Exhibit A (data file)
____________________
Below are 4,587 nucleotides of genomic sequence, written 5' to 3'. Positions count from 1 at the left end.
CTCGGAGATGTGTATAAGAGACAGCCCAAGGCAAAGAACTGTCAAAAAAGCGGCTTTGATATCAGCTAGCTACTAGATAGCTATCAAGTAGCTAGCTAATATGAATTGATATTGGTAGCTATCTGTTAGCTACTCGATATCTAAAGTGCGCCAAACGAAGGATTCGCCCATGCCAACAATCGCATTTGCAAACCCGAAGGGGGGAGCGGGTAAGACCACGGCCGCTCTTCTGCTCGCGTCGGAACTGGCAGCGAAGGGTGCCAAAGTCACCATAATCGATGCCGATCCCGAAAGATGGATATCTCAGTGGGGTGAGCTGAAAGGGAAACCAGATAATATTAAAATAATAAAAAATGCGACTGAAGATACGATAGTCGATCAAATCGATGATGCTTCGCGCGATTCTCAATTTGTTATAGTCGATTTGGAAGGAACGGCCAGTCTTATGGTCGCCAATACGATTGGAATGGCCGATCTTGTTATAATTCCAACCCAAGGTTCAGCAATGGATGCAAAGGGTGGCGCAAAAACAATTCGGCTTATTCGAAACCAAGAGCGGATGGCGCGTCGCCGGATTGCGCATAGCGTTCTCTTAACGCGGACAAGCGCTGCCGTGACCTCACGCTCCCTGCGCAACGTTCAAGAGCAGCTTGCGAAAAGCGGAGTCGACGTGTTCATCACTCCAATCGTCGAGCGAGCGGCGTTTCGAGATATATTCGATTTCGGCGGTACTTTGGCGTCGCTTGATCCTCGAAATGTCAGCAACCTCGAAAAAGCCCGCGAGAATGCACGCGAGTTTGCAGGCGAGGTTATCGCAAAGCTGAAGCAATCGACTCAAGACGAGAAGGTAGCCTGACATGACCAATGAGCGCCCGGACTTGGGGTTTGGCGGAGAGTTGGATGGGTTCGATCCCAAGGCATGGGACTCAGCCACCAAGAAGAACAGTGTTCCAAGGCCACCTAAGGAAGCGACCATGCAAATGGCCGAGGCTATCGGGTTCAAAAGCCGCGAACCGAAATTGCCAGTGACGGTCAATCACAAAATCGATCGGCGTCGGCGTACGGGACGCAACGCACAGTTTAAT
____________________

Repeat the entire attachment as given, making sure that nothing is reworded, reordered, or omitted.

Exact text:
Below are 4,587 nucleotides of genomic sequence, written 5' to 3'. Positions count from 1 at the left end.
CTCGGAGATGTGTATAAGAGACAGCCCAAGGCAAAGAACTGTCAAAAAAGCGGCTTTGATATCAGCTAGCTACTAGATAGCTATCAAGTAGCTAGCTAATATGAATTGATATTGGTAGCTATCTGTTAGCTACTCGATATCTAAAGTGCGCCAAACGAAGGATTCGCCCATGCCAACAATCGCATTTGCAAACCCGAAGGGGGGAGCGGGTAAGACCACGGCCGCTCTTCTGCTCGCGTCGGAACTGGCAGCGAAGGGTGCCAAAGTCACCATAATCGATGCCGATCCCGAAAGATGGATATCTCAGTGGGGTGAGCTGAAAGGGAAACCAGATAATATTAAAATAATAAAAAATGCGACTGAAGATACGATAGTCGATCAAATCGATGATGCTTCGCGCGATTCTCAATTTGTTATAGTCGATTTGGAAGGAACGGCCAGTCTTATGGTCGCCAATACGATTGGAATGGCCGATCTTGTTATAATTCCAACCCAAGGTTCAGCAATGGATGCAAAGGGTGGCGCAAAAACAATTCGGCTTATTCGAAACCAAGAGCGGATGGCGCGTCGCCGGATTGCGCATAGCGTTCTCTTAACGCGGACAAGCGCTGCCGTGACCTCACGCTCCCTGCGCAACGTTCAAGAGCAGCTTGCGAAAAGCGGAGTCGACGTGTTCATCACTCCAATCGTCGAGCGAGCGGCGTTTCGAGATATATTCGATTTCGGCGGTACTTTGGCGTCGCTTGATCCTCGAAATGTCAGCAACCTCGAAAAAGCCCGCGAGAATGCACGCGAGTTTGCAGGCGAGGTTATCGCAAAGCTGAAGCAATCGACTCAAGACGAGAAGGTAGCCTGACATGACCAATGAGCGCCCGGACTTGGGGTTTGGCGGAGAGTTGGATGGGTTCGATCCCAAGGCATGGGACTCAGCCACCAAGAAGAACAGTGTTCCAAGGCCACCTAAGGAAGCGACCATGCAAATGGCCGAGGCTATCGGGTTCAAAAGCCGCGAACCGAAATTGCCAGTGACGGTCAATCACAAAATCGATCGGCGTCGGCGTACGGGACGCAACGCACAGTTTAAT